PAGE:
• Personal Accountability: I like to tell my staff that it’s good to fail because failure leads to success. However, we can only turn failure into success when we own up to our mistakes.  If you are late because of traffic or you can’t teach because the kids won’t listen that means you have no control over your life. When you take responsibility for the mishaps – now you can do something about it. You can leave 15 minutes earlier to account for traffic. You switch up the class lesson plan so the kids feel engaged. Now since the staff member took responsibility for the children’s behavior, they took the time to learn a better coaching method and the initial failure created the opportunity for greater success. In my experience, personal accountability is the key to group success.
  • Teamwork: Lead a unified staff. Everyone wears the same uniform. The team is consistent across the board in their customer service policies, teaching methods and shared values. Never say something bad about someone who works for you or with you.  Don’t gossip – it will get back to you! Be careful when you are called to give a reference. See a longer article here.
  • Consistency:  If you say you believe in something make sure all your actions show that. Keep everyone on the same page – every class should be the same level of quality. Every teacher should have the same level of training. The teachers should give the same amount of attention to each student. This raises brand awareness and trust. People trust they will get what they expect when you are consistent. In our classes, we do company wide lesson plans and I try to make sure that teachers run the exact same class structure, sing the exact same songs and give the same information to parents. Aside from brand awareness, consistency provides a sense of support and team spirit for the staff as well.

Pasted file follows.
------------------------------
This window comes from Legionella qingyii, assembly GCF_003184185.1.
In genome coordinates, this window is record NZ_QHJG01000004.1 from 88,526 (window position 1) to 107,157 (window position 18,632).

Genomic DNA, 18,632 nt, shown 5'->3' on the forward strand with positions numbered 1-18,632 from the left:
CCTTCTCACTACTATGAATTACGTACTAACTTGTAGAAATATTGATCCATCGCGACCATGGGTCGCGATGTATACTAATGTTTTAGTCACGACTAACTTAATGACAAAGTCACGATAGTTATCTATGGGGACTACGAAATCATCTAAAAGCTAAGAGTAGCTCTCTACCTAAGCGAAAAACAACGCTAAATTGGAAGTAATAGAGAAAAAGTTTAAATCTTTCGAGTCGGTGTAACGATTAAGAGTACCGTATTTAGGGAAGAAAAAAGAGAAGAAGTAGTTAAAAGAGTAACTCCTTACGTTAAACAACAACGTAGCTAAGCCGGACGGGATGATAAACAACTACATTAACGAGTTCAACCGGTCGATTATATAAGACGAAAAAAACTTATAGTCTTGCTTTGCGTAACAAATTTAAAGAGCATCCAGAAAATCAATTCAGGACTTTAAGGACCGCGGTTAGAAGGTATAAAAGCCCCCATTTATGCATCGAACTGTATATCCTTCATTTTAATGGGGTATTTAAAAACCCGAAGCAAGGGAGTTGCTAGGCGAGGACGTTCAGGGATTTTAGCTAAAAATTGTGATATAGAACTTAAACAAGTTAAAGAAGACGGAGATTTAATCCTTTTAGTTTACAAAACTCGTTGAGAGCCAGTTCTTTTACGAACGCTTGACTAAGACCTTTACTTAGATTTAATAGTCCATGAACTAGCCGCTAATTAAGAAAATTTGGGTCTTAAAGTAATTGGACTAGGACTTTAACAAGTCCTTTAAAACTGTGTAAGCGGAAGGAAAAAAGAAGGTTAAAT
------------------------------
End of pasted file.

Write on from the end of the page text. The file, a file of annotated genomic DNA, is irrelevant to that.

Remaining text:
• Quality: It’s all in the DETAILS!! Putting effort into all the little details creates an experience. Whether it’s something as mundane as cleaning the gym thoroughly and really making every corner sparkle or taking the extra time to call a parent when a child is absent. Paying attention to the details makes all the difference because it’s those little things that sets us apart. Something I learnt from Patti Komara, is that the teacher should go to the back of the room at the end of each class and tell the parents: “Today in class we learnt XYZ and we had so much fun” Since parents always want to know what their kids learnt and most kids cannot express it, details like that make parents feel acknowledged. The local martial arts studio near my gym, Urban Martial Arts, mails a martial arts onesie every time a parent of a child in their program has a newborn baby. The parents love it so much because it’s a small detail that is unique and carefully thought out.

Your values should relate to and can help you create your company mission statement. Stay tuned for part II on how to create a mission statement.

Did you find this article helpful? Share the love!

Leave a Reply

Your email address will not be published. Required fields are marked *